Send Out the Bat Signal: Endangered Species Slows Tower Development


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UPDATE A long-awaited and controversial tower project proposed by Homeland Towers near Cold Spring Cemetery in Nelsonville, NY has encountered another obstacle, this time in the form of a winged, nocturnal animal. The proposed tower site is a habitat for the Northern Long-Eared Bat, which are protected under the Endangered Species Act after suffering a 98 percent population decline due to a fungus, reported the Putnam County Record. The bat’s status impacts the cutting of trees, the next step in the tower build.

To protect the bats’ habitat, from April 1 to November 1, the NY Department of Environmental Conservation (DEC) prevents tree removal in the area, since mother bats and pups nest in trees. The bats are essential to the area’s ecosystem as they eat insects that can carry diseases like Zika, encephalitis, and West Nile.

Homeland Towers dispatched crews a few days before the DEC protections began on April 1, with the mayor accusing the company of “pressuring the village to approve the tree-cutting.” 

However, the Nelsonville Building Inspector refused Homeland’s demand for a “partial building permit,” allowing just tree removal, reported the Record. Since January, a federal court and the US Fish and Wildlife Service (USFWS) have been arguing about whether the bats should be listed as “threatened” or “endangered” – with the former pushing the latter for a change in status.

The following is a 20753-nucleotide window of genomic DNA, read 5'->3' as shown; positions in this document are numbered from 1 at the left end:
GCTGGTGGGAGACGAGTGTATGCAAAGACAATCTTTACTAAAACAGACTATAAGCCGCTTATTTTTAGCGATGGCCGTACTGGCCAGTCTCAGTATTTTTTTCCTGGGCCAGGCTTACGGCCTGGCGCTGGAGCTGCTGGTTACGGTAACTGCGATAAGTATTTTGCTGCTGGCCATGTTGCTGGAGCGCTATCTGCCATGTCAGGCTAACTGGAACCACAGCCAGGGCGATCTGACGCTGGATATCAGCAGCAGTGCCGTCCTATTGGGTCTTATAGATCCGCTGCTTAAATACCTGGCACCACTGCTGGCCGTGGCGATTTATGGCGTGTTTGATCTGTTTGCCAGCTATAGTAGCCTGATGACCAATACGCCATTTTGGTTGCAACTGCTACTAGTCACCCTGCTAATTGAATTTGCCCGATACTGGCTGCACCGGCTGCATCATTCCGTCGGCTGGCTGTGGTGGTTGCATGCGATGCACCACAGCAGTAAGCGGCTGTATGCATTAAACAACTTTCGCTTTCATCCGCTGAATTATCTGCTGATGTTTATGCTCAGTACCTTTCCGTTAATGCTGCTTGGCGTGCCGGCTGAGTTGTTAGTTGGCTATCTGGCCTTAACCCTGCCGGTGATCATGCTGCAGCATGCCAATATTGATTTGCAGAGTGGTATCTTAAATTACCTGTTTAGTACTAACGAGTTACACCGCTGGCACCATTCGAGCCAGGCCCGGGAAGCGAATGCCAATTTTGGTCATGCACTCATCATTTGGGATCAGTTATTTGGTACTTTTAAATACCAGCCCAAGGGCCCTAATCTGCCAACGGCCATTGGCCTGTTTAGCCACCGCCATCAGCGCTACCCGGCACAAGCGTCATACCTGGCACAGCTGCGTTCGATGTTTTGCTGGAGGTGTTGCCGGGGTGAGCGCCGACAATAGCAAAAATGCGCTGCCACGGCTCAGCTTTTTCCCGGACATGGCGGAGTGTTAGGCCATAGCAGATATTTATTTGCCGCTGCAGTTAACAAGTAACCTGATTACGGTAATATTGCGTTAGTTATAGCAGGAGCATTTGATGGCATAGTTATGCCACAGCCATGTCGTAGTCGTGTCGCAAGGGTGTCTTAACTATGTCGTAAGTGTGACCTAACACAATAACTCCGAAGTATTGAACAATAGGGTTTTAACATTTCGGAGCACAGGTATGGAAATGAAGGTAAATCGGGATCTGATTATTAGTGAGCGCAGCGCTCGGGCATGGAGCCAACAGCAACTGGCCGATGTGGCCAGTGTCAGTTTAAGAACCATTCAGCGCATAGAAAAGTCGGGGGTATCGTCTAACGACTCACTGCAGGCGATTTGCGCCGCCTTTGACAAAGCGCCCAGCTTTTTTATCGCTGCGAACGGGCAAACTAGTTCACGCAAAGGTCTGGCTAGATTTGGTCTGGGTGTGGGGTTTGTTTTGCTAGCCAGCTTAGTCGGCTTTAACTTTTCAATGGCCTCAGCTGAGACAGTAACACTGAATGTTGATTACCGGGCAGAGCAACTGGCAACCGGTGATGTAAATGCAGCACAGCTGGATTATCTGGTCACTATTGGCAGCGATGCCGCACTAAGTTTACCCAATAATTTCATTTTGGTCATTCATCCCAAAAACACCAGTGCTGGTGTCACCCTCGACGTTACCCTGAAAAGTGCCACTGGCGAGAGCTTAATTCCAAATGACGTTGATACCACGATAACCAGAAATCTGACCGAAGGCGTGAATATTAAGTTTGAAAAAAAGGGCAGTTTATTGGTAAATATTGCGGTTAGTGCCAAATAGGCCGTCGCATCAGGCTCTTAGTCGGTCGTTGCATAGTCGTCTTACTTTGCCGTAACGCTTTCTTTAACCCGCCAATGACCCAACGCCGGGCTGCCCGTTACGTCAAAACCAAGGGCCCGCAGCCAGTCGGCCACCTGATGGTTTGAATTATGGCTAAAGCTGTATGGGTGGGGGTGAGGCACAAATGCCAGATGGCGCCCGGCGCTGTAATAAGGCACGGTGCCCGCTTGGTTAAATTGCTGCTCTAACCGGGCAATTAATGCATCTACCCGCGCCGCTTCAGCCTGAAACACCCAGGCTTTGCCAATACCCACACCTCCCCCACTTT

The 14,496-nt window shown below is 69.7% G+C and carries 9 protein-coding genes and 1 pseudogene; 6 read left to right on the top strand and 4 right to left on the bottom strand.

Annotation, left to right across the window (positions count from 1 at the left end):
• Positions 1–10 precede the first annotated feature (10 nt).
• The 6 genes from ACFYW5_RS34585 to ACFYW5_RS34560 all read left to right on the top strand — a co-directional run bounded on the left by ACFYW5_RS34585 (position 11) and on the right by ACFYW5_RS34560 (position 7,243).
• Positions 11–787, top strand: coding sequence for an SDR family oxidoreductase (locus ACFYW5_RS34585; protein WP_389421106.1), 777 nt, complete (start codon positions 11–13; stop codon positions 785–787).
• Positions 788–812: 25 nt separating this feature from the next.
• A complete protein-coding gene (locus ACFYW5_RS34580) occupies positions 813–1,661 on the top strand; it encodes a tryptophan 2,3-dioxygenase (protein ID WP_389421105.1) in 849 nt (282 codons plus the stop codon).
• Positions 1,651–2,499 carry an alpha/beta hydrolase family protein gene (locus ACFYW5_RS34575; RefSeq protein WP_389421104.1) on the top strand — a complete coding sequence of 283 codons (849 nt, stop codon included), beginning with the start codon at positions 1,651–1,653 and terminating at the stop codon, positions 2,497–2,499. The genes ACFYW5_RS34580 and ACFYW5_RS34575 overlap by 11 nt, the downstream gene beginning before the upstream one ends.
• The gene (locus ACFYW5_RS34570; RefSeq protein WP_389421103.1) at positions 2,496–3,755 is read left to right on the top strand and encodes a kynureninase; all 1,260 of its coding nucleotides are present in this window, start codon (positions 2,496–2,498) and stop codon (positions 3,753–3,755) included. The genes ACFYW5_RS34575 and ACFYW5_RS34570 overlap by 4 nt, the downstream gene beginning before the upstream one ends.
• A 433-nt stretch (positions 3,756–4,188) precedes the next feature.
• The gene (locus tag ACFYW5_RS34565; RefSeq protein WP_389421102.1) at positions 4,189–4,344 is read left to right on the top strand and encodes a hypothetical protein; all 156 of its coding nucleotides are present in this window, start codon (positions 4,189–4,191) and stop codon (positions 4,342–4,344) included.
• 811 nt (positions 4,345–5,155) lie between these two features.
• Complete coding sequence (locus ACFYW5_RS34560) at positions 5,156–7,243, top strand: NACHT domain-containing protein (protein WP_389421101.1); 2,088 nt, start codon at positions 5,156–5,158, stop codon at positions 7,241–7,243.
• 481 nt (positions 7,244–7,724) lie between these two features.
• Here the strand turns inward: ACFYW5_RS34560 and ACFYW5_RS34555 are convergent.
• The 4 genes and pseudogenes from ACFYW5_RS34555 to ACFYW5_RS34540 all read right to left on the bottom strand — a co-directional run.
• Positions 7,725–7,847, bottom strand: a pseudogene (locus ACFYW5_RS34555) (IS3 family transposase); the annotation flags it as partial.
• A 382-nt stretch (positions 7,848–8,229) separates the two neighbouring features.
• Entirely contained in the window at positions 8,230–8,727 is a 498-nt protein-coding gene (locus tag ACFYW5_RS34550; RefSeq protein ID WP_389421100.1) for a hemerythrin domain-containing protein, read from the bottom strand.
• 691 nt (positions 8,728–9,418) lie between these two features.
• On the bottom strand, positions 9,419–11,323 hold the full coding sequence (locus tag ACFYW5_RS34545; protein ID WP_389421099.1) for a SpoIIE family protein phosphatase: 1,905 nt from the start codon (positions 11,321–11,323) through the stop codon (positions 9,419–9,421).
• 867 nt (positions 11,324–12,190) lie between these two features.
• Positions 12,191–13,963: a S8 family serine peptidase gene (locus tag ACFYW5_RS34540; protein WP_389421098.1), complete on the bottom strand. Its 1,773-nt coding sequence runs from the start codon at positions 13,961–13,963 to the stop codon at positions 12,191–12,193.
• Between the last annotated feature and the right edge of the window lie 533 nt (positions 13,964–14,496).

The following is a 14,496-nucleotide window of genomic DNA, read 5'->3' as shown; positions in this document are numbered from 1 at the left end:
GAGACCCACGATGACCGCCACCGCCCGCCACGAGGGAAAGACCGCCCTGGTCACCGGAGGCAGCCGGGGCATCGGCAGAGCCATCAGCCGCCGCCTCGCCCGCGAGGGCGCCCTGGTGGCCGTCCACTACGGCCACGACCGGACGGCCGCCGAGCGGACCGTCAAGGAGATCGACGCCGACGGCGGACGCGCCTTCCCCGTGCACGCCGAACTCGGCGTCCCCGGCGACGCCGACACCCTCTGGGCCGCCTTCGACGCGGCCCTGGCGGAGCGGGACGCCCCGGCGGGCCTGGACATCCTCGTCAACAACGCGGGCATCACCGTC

According to the Record, Homeland “had good reason” to begin the tree removal project during the Northern Long-Eared Bat hibernation season, which ends on March 31. Since the species is currently listed as “threatened,” not “endangered,”  the USFWS allows for habitat-destroying activities like cutting down nesting trees during the hibernation season. If the bat status changes to “endangered,” the habitat will be protected year-round, which would stop the tower project.

The Village of Nelsonville currently has a legal obligation to protect the trees at the proposed site until November 1, and must adhere to the permitting process. Originally, Homeland submitted a permit to remove 47 trees but updated the request on May 28, to include 66 trees, a 40 percent increase. Additionally, Homeland’s latest building application also contains an NYS Fire Code violation, reported the Record.

As a next step, the Trustees will meet on June 15, via Zoom. During that meeting, officials will review Homeland’s latest permit application. 

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